Finally, I hope that this work, beyond its more scholarly and theoretical contributions, also will advance a more practical political purpose. I believe that the collected materials and data on alternative economic development strategies can serve as a guidepost and reference source for progressive urban regimes. Typically, these regimes come to power without a coherent vision of alternative economic development. They often know what they oppose—but not what to do in its stead. Below, I describe an array of alternative approaches and policies, and I demonstrate how and why they should be pursued. For those progressive regimes inclined to embark on such a course, this work may, in some fashion, help them better find their way.

    DavidL.ImbroscioLouisville, Kentucky

    Acknowledgments

    The journey undertaken to complete this project has been long and, at times, arduous. Reaching the final destination could not have been accomplished without the encouragement, assistance, support, and inspiration provided by several people.

    This book grows out of my doctoral dissertation at the University of Maryland—College Park. As the dissertation manuscript took shape, numerous colleagues and friends read and commented insightfully on various parts of it. I especially thank Judy Garber, Jeff Henig, Jyl Josephson, Manabi Majumdar, Jeff Spinner, and Kieron Swaine. Jeff Spinner also undertook the heroic task of reading and commenting on the entire dissertation, offering numerous helpful suggestions for its revision into a book. Furthermore, he provided friendship and encouragement during the many years in which I worked on this project. In this regard, I also wish to again thank Kieron Swaine. Throughout graduate school and beyond, Kieron's friendship and support were important sources of personal and intellectual sustenance.

    The following people provided various unpublished materials, without which this book could not have been completed: Pierre Clavel, Barbara Ferman, Marion Orr, Jeff Shavelson, Larry Soderholm, Todd Swanstrom, and Thad Williamson. The field research was aided greatly by the helpful and supportive efforts of Moe Coleman, David Morris, Alberta Sbragia, Mark Vander Schaaf, Gary Shiffman, and Marian Yee. I also thank the dozens of people I interviewed for taking time out of their busy schedules to talk with me about various aspects of this project.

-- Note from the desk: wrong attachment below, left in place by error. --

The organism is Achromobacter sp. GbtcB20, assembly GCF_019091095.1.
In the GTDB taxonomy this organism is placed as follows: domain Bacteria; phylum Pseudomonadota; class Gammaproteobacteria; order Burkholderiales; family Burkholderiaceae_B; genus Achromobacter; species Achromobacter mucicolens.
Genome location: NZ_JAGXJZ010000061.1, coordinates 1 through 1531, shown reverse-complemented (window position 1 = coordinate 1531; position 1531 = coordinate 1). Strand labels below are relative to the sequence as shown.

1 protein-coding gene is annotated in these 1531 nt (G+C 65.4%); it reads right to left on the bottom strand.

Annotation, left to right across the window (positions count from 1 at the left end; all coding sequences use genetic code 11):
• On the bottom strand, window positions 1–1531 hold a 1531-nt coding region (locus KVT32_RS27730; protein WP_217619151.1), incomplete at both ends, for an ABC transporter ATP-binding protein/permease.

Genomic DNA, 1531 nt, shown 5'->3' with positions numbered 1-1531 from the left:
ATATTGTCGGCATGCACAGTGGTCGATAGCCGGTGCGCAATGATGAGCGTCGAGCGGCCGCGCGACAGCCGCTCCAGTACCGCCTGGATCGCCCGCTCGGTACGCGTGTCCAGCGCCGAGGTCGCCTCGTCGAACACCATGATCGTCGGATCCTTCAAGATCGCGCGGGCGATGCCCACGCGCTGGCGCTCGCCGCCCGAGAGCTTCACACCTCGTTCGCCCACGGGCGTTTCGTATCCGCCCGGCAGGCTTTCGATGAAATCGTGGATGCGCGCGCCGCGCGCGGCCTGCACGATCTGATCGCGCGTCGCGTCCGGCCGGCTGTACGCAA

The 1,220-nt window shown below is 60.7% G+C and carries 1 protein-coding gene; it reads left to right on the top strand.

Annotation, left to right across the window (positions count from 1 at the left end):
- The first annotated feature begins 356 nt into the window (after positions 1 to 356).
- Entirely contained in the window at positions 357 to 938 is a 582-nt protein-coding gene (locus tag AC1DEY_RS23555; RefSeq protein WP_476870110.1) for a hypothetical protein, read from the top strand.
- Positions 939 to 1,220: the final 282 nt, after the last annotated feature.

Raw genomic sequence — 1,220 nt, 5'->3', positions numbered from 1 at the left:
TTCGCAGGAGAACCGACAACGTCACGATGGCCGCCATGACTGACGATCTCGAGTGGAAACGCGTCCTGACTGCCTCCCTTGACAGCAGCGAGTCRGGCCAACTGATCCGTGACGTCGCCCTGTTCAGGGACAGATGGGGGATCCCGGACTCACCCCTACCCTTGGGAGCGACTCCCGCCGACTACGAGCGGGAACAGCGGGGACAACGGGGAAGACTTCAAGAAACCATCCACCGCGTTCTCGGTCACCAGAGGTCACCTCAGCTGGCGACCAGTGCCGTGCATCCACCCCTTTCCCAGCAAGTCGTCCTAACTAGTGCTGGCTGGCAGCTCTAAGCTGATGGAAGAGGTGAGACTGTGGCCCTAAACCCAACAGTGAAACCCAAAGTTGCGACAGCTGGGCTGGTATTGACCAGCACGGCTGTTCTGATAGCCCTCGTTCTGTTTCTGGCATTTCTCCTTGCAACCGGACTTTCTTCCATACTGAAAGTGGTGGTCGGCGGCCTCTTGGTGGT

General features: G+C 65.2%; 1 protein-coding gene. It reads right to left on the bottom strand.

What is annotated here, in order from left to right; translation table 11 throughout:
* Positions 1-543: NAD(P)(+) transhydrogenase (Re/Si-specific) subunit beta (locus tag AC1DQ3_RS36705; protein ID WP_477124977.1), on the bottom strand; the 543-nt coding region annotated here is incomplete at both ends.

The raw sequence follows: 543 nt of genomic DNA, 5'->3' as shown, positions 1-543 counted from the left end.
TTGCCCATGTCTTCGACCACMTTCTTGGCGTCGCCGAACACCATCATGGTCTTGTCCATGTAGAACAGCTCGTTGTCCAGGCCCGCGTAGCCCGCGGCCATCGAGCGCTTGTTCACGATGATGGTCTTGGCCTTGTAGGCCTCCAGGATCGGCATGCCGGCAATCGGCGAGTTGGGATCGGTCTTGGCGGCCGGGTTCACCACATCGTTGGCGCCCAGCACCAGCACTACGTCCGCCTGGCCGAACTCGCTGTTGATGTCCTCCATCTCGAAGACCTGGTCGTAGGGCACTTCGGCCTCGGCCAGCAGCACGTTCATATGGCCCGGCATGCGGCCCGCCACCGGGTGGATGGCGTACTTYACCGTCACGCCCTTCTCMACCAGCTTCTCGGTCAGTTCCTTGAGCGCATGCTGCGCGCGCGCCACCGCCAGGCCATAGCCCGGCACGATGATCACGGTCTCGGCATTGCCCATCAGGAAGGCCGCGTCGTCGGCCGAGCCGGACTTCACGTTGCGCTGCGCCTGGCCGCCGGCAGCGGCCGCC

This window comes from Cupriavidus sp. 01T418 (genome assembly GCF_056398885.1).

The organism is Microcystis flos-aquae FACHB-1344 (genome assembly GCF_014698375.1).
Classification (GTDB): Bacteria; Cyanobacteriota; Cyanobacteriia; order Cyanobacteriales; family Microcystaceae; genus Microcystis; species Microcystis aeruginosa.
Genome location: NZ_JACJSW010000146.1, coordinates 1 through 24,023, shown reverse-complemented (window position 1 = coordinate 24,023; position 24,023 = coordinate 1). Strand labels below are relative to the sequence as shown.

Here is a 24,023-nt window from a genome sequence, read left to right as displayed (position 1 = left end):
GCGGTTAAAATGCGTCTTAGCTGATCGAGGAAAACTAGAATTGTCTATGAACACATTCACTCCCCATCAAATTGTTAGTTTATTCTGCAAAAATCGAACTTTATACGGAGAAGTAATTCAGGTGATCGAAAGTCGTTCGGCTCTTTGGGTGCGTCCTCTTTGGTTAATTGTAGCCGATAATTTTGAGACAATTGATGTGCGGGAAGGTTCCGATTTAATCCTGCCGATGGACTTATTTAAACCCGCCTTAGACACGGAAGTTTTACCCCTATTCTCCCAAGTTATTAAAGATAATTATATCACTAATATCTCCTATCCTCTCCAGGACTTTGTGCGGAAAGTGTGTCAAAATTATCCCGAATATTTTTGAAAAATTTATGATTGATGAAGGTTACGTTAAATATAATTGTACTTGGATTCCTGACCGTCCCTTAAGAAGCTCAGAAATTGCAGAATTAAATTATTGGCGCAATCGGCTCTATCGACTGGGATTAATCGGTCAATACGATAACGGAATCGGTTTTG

Funding has been provided by the Department of Government and Politics at the University of Maryland, and I thank the department's chair, Jon Wilkenfeld, for these resources. Additional funding came from the Conley H. Dillon award, a prize given to the best dissertation being prepared in American Politics at the University of Maryland. For the final stages of this project, generous financial assistance was provided by the President's Research Initiative program and the College of Arts of Sciences at the University of Louisville.

    I am further indebted to the many scholars who were mentors to me when I was in graduate school. John Dryzek, who at the time, was on the faculty at Ohio State, was an important early influence. During the developmental phase of this project, Gar Alperovitz, of the National Center for Economic Alternatives, provided some much-needed guidance and encouragement. Karol Soltan, Ronald Terchek, and Bill Hanna, all members of my dissertation committee at Maryland, each offered helpful suggestions on how the manuscript could be improved.

    Special thanks go to Professors Clarence Stone and Stephen Elkin. Clarence has aided me in countless ways. Most important for this project, he has helped me to think more clearly about the nature of contemporary urban politics, something he knows more about than perhaps anyone else in the country. To Steve, my adviser at Maryland, goes my deepest gratitude for mentorship. Steve's intellectual imagination and his command of the fields of urban politics, political economy, and institutional design were a crucial source of guidance and inspiration that I freely drew on to conceive and develop the key ideas and themes of this book.